Another feature I like about Patient Access is the ability to share my health data collected via my iphone. This means that my GP can view more information about my health and wellness behaviours. I can choose from the following information to share with Patient Access: height, weight, BMI, blood glucose, BP, distance walked per day, forced expired volume, forced vital capacity, heart rate, oxygen saturation, peak expiratory flow, respiratory rate and steps taken per day. This information I can enter manually, or use other medical devices that are compatible with an iphone.

Click here to read more about setting up your Apple Health and Patient Access.

What can we do to help promote Patient Online?

The clinical record system suppliers, TPP SystmOne and EMIS that are used in many primary care settings offer online services. We can play a role in helping to promote this option and ensure that our clients are aware they have a choice to engage with their GP practice in this way.

Read more about TPP SystmOnline here.

Read more about EMIS Patient Access here.

The reality of the digital divide

According to a survey published early this year, 88% of people in the UK have one or move internet connected devices (Statista, 2016). Although this is an impressive figure, we know that many of our patients are not yet digitally connected. Internet plans, computers, laptops, tablets and smart phones do not come cheap! Cost is a contributing factor to the access and use of online services for many members of the public. When setting up Patient Access or SystmOnline, people can nominate a family member, carer or friend to also have access to their account. This may assist many who have a loved one that owns an internet connected device to help book appointments, or view their record.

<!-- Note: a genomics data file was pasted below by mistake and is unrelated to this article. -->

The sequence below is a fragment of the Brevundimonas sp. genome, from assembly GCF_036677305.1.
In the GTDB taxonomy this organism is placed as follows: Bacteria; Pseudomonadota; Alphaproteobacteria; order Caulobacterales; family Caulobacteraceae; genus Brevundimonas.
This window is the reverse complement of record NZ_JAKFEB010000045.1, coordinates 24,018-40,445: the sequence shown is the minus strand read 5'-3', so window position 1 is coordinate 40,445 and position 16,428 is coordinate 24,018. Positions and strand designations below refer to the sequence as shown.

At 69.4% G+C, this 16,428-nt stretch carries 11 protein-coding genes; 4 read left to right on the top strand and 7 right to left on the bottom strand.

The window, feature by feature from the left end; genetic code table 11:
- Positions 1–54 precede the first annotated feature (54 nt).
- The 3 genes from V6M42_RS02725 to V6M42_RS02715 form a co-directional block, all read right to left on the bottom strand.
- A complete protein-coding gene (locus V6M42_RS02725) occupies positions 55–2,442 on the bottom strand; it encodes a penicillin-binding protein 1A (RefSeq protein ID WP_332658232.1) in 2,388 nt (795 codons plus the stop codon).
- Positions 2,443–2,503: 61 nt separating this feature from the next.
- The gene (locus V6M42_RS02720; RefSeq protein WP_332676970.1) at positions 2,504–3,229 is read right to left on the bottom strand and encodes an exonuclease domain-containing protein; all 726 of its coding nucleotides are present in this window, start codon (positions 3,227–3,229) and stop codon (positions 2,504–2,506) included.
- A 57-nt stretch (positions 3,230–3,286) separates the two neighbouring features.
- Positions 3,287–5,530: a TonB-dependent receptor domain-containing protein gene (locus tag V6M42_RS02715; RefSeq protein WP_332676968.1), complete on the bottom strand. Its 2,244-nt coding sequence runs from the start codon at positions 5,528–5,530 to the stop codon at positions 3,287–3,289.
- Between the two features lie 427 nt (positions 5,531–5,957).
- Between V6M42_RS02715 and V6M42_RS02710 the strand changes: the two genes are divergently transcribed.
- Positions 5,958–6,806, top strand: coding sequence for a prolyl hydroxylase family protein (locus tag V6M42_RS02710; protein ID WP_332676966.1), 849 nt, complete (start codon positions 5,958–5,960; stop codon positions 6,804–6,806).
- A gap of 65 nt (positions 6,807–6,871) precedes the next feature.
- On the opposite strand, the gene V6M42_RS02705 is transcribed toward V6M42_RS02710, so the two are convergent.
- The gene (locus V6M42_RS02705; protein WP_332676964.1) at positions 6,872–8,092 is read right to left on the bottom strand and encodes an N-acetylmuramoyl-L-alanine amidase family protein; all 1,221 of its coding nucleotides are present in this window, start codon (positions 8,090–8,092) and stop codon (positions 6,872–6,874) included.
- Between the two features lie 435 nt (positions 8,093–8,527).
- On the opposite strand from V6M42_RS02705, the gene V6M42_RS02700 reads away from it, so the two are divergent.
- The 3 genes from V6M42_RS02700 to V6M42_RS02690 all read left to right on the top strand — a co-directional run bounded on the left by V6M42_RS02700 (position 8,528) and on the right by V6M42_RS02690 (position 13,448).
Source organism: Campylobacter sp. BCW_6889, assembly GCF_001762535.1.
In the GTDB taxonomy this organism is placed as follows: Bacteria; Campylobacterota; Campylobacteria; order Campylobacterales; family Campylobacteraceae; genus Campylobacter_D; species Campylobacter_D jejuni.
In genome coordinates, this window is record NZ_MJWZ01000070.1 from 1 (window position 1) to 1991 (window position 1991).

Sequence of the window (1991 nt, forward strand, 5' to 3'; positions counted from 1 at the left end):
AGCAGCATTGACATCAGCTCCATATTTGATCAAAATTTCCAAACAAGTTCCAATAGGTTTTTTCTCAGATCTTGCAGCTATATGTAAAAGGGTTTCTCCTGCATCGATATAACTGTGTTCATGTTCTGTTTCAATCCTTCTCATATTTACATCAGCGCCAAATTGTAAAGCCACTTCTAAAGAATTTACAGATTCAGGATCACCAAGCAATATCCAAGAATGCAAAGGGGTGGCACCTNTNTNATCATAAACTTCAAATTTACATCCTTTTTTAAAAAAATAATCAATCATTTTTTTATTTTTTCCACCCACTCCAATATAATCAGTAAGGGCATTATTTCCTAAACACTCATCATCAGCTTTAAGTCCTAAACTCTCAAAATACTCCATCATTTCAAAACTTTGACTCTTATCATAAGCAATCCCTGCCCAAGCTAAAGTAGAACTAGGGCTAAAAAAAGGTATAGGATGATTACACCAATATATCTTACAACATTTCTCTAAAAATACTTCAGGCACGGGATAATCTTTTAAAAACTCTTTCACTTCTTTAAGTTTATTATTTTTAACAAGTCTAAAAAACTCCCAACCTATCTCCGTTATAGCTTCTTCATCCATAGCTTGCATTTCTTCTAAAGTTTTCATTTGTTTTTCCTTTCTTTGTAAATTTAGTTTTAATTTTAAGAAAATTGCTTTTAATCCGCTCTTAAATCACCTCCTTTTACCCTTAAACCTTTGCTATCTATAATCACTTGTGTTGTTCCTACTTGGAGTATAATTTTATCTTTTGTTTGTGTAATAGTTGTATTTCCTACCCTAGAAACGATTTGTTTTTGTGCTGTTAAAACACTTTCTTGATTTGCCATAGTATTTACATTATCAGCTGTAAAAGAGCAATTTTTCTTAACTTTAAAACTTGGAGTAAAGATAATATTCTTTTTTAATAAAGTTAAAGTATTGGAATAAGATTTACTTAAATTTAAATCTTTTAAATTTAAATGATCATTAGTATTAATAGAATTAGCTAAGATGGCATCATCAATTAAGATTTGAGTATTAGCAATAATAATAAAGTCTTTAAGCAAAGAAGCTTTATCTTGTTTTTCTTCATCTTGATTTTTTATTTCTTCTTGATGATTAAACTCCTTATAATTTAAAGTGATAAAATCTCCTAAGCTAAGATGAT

At present, a further inequality to the access and use of digital platforms in society is due to low digital skills. According to NHS England, there are approximately 12.3 million people in the UK who do not have basic digital skills and around half of this group of people have never been online before. NHS England together with the Tinder Foundation have been trying to address this issue by running a Widening Digital Participation programme with older adults, people who are homeless and/or vulnerable. The programme supported and trained 221, 941 people to use digital health resources and tools over a three year period. You can read more here.

The report published in July 2016 concluded that the behaviour changes of being confident and skilled to use digital services resulted in 21% fewer calls or visits to a GP and 6% fewer trips to A&E, which saved the NHS £6 million in a 12 month period.

You can read the full report here.

To help engage our clients to be a part of the digital movement, clinicians can play a role in sharing information about the local services offering educational courses. Click here for an example of the wealth of information available on the People First website (Westminster, Kensington & Chelsea and Hammersmith & Fulham) about different online course options from local libraries, community groups and adult education centres.

It is a crucial time for healthcare services to embrace technology to offer modern, convenient and responsive services to patients, their families and carers. The Patient Online programme is a positive step forward to helping people take control of their health records and feel more empowered with their health and wellbeing.

Have you registered to access your GP held record online?

Do you have any feedback from your clients who are using Patient Access or SystmOnline?

Do have any examples of digital skills courses available in the community?

THE AUTHOR

Melissa Andison

Director / Occupational Therapist

My work experience in Australia and the United Kingdom consists of clinical roles across acute, community and integrated healthcare services. As a clinician, I continue to explore new ways to improve my practice and advances in digital technologies are providing exciting opportunities for this.To engage the customer in health and social care, it is important to be able to demonstrate technology has the potential to improve clinical outcomes and whilst making the role of the clinician easier.